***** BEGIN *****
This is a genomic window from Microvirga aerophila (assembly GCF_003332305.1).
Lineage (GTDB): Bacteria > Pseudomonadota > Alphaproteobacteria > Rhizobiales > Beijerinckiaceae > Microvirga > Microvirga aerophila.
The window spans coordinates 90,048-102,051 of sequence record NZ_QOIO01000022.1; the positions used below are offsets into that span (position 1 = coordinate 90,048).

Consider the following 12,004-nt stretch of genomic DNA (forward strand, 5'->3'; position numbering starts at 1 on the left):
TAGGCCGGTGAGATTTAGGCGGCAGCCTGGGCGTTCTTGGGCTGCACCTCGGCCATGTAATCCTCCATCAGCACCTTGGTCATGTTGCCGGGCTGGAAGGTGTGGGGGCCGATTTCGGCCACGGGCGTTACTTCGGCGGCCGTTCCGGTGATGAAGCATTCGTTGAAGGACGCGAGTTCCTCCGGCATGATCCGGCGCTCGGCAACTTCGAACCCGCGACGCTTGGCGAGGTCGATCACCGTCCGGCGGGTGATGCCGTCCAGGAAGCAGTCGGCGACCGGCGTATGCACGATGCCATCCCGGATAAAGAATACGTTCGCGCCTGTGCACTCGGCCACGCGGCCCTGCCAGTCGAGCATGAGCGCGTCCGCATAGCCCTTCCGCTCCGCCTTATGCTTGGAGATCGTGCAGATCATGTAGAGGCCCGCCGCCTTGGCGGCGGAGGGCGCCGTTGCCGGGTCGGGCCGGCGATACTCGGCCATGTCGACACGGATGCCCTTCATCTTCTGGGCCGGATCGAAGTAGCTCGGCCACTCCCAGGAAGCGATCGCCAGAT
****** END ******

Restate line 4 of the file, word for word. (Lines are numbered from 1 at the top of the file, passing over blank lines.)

Consider the following 12,004-nt stretch of genomic DNA (forward strand, 5'->3'; position numbering starts at 1 on the left):